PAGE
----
Me: … Well, see, there’s this whole back story about monster attacks occurring in Europe and elsewhere, so Teddy Roosevelt put together this government agency, and this agent (who is Will Rogers’ future wife) escorts this scientist to Claremore to test this new drilling machine he invented, and that’s what awakens the monster. And also the weapons and technology that the agents use are steam-powered.

Him: Ooookay.

Sigh. At least when I write down my plots I can make them sound cool instead of convoluted and stupid. Not so much when I’m trying to put it into speech.

The truth is I have no idea what I’m doing.

I’m taking a break from my Stephen King binge to read House of Leaves by Mark Z. Danielewski. It’s been on my wish list for a while now and when I came across a (battered but readable) copy at the used book store the other day I snatched it up and since then I’ve been doing my very best to force myself to meet my responsibilities and obligations and not just lose myself in this book until I’m done. I don’t want to say too much about it yet — partly because I don’t want to spoil anything; you don’t read this book so much as experience it, and it’s really best if you come to it knowing as little about it as possible — and also because I get the feeling I won’t really know what I’m talking about until I’ve finished it. Anyway, it’s good. Scary. Scary good.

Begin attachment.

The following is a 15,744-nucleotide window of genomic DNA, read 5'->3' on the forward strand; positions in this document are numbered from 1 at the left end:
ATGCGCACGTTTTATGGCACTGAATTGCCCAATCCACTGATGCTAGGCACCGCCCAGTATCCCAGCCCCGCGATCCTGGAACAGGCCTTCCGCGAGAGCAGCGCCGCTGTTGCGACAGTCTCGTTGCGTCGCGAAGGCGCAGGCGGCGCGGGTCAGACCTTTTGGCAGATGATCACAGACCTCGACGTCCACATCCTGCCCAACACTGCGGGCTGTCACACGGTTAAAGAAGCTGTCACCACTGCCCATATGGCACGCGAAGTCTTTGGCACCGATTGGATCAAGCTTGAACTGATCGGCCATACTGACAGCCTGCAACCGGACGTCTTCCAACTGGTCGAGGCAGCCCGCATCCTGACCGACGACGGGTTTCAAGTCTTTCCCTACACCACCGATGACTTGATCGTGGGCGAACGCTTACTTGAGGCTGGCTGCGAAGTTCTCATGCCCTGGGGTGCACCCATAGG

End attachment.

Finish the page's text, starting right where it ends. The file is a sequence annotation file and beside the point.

My patreon campaign isn’t going so well, which is discouraging, because to be honest this is kind of my last-ditch effort at being an indie author. I’ve been looking over my sales totals and, despite excellent reviews, despite decent publicity here and there, despite about a dozen other things, the numbers are just pitiful. I’ve said since I started this experiment that self-publishing isn’t for everybody. Now I’m starting to face the harsh truth that it might not be for me. At first I liked the idea of DIYing everything and being in total control, but the truth is I just can’t do it all by myself, and I don’t have the resources to put together a team to polish everything and make it look truly professional. And honestly, if you can’t do that, then you don’t have much hope of competing in this market.